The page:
That also applies to things like timeout management where the coach burns timeouts that he otherwise wouldn’t because he’s doing coaching during the game that a mature team wouldn’t need.  Actually, it applies very broadly because mid-game the coaching staff is distracted on the sideline, working on things on the sideline, that take their attention away from the field.

So I’ve got more reason for hope here than most do.  I think Dykes will get better as time goes on.  I think he’s learning (at least I hope so).  The in-game mistakes he’s made have been very inconsistent.  In this case, that’s a good thing.  If he was making the same mistakes over and over, then we’d know he wasn’t learning from his mistakes.


So overall my thought is that while I sure wish the team was further along the growth curve, the analytical side of me realizes that just because progress is going slower than I’d hoped, doesn’t mean the team isn’t going to continue to grow.  It may stall at some point, perhaps even next season, but I’m not ready to sound the alarm that this is the best we’re going to be.

At this point my biggest concern is how it affects recruiting.  You only have so long you can sell the story that this is a new staff and the team will be getting better.  It really would have helped for this team to be 7-5.  It would have made a much more compelling case to our potential recruits.  Because if Dykes can’t improve recruiting, it won’t matter how good of a coach he is, he just won’t have the players to get it done.

Here’s hoping that 5-7 after a 1-11 season is just enough to keep that train moving in the right direction.

A look at a time not far from now

It’s a different time and a different place… the fans are worried.

The previous coach who had showed some promise at first, but then flushed the team down the toilet, has been replaced by someone who did even worse. His last season was even worse than his first. The team had lost the last 5 rivalry games in a row. Frankly, that last good streak of winning teams seems more like an exception to a negative trend than a reason for hope.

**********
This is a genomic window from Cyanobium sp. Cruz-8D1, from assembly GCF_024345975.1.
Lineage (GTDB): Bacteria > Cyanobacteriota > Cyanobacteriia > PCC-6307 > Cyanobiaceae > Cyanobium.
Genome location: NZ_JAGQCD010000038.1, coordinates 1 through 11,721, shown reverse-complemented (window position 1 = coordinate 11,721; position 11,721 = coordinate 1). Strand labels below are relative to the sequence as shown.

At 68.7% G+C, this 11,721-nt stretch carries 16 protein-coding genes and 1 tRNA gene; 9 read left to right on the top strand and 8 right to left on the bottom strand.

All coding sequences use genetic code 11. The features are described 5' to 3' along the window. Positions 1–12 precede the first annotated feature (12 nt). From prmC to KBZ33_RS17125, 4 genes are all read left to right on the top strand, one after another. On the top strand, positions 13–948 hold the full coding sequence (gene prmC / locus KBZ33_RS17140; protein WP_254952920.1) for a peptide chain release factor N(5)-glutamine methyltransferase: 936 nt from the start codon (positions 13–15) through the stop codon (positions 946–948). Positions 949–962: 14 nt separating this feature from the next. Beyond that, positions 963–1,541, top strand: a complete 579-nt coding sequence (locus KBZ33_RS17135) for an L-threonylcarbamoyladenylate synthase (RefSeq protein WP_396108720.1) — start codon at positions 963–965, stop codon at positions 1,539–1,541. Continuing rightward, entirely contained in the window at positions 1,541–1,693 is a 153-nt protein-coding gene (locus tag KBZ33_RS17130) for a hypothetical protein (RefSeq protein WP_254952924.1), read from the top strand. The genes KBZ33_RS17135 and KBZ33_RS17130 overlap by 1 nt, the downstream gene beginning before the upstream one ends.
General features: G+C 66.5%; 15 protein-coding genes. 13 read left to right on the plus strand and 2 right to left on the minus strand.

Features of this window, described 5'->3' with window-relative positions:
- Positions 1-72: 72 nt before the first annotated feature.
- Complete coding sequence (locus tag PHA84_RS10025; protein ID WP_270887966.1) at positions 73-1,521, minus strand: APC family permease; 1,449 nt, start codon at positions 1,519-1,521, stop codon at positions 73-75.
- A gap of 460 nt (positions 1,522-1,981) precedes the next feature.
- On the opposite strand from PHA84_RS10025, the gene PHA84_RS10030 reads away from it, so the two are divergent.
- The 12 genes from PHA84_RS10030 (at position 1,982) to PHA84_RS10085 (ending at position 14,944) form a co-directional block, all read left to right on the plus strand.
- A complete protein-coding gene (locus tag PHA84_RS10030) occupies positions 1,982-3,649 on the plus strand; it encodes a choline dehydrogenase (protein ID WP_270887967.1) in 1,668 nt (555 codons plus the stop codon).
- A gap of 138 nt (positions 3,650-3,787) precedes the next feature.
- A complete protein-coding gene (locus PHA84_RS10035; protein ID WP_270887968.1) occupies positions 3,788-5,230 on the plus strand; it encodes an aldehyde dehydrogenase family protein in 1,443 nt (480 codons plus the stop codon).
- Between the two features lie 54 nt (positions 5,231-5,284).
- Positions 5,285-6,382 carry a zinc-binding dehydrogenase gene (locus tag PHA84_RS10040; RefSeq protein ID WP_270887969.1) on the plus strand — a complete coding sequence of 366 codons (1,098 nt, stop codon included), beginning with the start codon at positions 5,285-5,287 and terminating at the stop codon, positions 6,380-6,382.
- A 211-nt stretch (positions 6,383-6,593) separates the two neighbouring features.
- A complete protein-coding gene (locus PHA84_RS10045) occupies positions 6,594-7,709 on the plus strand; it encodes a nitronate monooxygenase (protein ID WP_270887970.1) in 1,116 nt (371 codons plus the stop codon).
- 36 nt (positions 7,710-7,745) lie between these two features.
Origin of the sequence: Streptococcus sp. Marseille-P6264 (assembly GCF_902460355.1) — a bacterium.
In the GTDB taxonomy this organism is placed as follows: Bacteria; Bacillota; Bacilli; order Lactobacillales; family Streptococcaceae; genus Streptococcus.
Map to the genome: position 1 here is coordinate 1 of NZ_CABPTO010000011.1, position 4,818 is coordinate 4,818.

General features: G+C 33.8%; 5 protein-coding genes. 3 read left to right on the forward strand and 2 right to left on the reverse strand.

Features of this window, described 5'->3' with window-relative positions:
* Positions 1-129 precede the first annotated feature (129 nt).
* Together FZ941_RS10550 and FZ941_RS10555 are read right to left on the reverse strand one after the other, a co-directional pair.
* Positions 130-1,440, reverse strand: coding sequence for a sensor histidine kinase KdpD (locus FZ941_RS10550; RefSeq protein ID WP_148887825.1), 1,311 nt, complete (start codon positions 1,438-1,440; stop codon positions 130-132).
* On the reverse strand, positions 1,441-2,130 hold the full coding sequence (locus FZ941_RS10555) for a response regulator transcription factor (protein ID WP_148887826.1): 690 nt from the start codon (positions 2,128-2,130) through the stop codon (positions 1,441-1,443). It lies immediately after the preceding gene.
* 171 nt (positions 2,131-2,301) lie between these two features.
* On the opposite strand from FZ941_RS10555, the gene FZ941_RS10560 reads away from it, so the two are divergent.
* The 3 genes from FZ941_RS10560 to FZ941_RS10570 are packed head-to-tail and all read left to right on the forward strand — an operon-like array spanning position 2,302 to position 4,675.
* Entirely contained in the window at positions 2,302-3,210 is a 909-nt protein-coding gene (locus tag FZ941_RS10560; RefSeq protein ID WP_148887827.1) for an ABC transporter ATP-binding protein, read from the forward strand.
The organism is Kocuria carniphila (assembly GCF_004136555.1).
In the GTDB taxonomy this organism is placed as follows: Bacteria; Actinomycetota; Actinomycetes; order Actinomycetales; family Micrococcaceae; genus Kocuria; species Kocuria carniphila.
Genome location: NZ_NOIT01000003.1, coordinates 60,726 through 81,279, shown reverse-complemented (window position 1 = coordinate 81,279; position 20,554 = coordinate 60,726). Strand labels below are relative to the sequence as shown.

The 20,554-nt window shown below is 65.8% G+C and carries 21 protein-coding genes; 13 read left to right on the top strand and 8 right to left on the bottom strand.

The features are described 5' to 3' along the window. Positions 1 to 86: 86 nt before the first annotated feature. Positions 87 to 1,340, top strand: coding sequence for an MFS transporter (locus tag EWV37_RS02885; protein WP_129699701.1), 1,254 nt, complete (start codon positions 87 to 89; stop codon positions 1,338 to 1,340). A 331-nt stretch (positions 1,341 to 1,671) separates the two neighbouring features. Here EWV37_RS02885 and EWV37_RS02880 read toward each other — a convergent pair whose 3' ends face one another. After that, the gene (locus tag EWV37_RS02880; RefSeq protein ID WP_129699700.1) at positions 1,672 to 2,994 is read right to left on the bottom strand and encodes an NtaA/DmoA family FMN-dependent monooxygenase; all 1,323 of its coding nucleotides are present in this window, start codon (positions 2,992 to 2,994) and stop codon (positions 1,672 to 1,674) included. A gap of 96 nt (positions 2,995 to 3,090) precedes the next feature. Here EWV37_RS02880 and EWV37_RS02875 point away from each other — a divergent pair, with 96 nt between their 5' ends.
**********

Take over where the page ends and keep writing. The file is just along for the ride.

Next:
What hope for the future is there? Should we even be playing FBS ball? There’s NO WAY we play for a Rose Bowl anytime in the foreseeable future.

Welcome to the fans of Stanford in 2006.

OK, sorry to pull that stunt on everyone…

But I was trying to find a way to show that there is hope out there. So, let’s go take a look at 2006 for a minute:

  • Cal and USC shared the Pac-12 title that year and it looked like these two teams were going to be battling for the conference title every year.
  • Washington was the next worst team to Stanford.
  • Oregon was showing signs of collapse after their strong run in the late 90’s and early 2000’s.
  • Arizona State and UCLA were perpetual underachievers.

Yes, the conference was a very, very, VERY different place than it is right now. Anyone who had predicted that Stanford would be the best team in the conference would be laughed at in 2006. Anyone who said USC was about to falter big-time would be ridiculed, particularly if it was suggested that ASU and UCLA were the ones to displace them in their yet-to-exist division. Heck, even that Oregon was going to be a powerhouse program would be met with a raised eyebrow from many.

Point being, the future is uncertain. Things change in VERY unpredictable ways and surprisingly quickly. Is Dykes the guy to take us to the promised land? It’s reasonable to argue perhaps not. But neither was Walt Harris for Stanford. At the same time, Jim Harbaugh didn’t exactly light up the field his first 3 years, going a combined 9-15 his first two seasons. Dykes might yet surprise us.

Or not… frankly it doesn’t matter (in regards to the point I’m trying to make). What matters is that this is no time to despair. If in 15 years we’re still turning out horrible teams and regularly uncompetitive games, then it might be time to talk. But even Duke has managed to turn it around after having had only ONE winning season since 1990.

And Cal’s not even in that boat. Cal has had a comparatively large amount of recent success.

So, grind away on how unhappy you are with Dykes. Talk about how horrible this team was. Moan and complain about how you hate the scheme on offense. Rip Buh to shreds for his ridiculously bad defense.

But please don’t despair. We aren’t doomed to what we saw on the field this year, forever.

Heard Sandy speak last night